Ganttsgiving: Plotting a Holiday Feast

T’was the weekend before Thanksgiving, and I started to stress:
Can I pull off this menu, or will it turn out a mess?
Examining my spreadsheet and all the meals listed there,
I realized I need dataviz to help me prepare.

For our first Thanksgiving as a married couple, my husband and I took on hosting duties. Armed with a spreadsheet outlining the menu and everyone’s contributions, I sat down to plan the meal prep and cooking.

But pressure mounted as I reviewed the items I’d assigned myself: multiple desserts, breads, and dishes that ranged from simple to labor intensive. The looming to-do list seemed overwhelming, and I struggled to organize cook times, appliances, and oven temperatures into a solid game plan.

Doubts crept in: was this culinary undertaking even possible, or would I have to scale back? 

Uncharted territory

I realized a table wouldn’t cut it; I would have to pivot (pun intended) to something more visual. Enter the Gantt chart – an old friend that’s stepped in on past personal projects, from visualizing my reading habits to comparing flight options. This time around, I aimed to craft a timeline that would help me:

  • Work smarter: Identify tasks that can be done in parallel and use pockets of hands-off time (like when dough is rising or ingredients are simmering) to work on other things.
  • Use my oven wisely: Find the ideal order for preparing and baking items to cut down on oven usage time. When one item comes out, the next should be ready to go in.
  • Separate gluten from gluten-free: Cooking for someone with Celiac’s means taking care to avoid contamination. This involves making gluten-free items first or baking in time to clean tools and work surfaces.
  • Be realistic: Above all, ensure that everything can be done at a comfortable pace. I had no desire to fly around the kitchen like a bat out of hell.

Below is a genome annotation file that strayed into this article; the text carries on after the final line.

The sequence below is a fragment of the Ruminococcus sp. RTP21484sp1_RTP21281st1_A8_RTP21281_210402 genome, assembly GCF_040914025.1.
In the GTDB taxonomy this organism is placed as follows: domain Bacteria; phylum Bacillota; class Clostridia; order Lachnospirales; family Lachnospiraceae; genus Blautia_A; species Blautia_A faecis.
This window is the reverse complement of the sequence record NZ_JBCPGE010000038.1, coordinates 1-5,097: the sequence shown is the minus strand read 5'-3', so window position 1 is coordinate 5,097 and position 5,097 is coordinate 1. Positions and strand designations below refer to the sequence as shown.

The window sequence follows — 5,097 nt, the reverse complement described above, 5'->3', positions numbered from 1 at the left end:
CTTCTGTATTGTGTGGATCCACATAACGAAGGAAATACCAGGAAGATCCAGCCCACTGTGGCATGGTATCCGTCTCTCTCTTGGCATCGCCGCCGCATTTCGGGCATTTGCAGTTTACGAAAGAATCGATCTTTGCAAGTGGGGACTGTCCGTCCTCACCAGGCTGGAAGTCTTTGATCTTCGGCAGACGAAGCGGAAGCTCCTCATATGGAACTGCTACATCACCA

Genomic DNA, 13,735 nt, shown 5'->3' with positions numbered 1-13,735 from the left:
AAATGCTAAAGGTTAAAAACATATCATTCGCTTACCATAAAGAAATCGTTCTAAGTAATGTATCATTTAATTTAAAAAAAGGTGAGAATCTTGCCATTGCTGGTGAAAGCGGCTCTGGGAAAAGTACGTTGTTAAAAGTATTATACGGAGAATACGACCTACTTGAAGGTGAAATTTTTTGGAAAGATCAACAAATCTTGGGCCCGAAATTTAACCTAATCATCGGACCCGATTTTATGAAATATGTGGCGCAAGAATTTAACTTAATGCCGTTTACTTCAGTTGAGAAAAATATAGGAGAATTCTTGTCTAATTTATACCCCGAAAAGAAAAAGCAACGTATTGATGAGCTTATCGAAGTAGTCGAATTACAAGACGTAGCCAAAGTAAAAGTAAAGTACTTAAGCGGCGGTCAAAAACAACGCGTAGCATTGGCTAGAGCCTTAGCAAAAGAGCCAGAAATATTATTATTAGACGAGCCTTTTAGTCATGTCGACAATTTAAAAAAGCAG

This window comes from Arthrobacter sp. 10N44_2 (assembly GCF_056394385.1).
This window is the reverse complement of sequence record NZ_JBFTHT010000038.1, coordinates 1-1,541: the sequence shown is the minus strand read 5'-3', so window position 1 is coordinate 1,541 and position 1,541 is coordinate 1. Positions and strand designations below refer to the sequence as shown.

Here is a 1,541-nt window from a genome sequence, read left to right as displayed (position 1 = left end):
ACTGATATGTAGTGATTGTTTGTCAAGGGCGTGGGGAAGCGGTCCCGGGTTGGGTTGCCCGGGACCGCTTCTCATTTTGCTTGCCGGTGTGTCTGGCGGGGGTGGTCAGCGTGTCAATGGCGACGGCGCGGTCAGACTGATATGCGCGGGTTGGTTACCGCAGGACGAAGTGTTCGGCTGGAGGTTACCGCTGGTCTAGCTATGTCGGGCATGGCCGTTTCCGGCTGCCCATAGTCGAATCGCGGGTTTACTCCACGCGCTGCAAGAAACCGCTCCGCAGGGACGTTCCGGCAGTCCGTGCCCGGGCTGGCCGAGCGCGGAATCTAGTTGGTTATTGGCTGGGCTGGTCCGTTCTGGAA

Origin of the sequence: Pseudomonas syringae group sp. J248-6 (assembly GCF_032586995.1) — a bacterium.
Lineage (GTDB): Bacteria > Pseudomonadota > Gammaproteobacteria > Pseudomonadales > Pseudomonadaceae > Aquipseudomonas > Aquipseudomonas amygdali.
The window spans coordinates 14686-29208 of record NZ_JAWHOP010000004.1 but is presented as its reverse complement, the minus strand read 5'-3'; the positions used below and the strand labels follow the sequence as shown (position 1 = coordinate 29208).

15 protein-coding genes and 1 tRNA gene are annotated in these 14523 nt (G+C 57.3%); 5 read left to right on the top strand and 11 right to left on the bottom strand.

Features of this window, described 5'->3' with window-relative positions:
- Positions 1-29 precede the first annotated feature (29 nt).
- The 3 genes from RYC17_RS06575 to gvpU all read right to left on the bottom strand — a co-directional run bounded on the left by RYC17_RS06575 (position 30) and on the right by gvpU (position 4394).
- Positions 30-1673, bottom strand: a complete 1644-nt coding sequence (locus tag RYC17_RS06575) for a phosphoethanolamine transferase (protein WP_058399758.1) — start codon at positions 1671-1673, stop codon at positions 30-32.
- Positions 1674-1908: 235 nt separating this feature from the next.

Recipe roadmap

I started by gathering all the recipes and entering key details – timings, temperatures, appliances – into my spreadsheet. Budgeting enough time for each step here was crucial to feeding my chart realistic data. I bucketed tasks by day, saving the easier (making cookies), more fun (braiding challah), or necessary (roasting the turkey) work for Thanksgiving day.

Next, I sketched out chart ideas, experimenting with different swim lanes – would it be better to group by task type (prep, oven, stovetop) or by recipe? I found the latter to be much more intuitive; sorting by start time painted a clear picture of what I needed to do and when.

With that, I was ready to code! In Observable, I set up the scaffolding for two basic Gantt charts (for the day before and the day of Thanksgiving) to visualize a .csv of tasks. 

Here’s where the magic happened: Working backwards from dinner time, I assigned time slots and added dependencies. For example, browning butter had to be done before starting on cookies or pie. Frying onions was necessary for both the pierogi and dum aloo. Sourdough had to be baked after challah, and both breads had to be done by noon to allow enough time to cool. The chart helped me connect the dots, creating a seamless flow from dish to dish.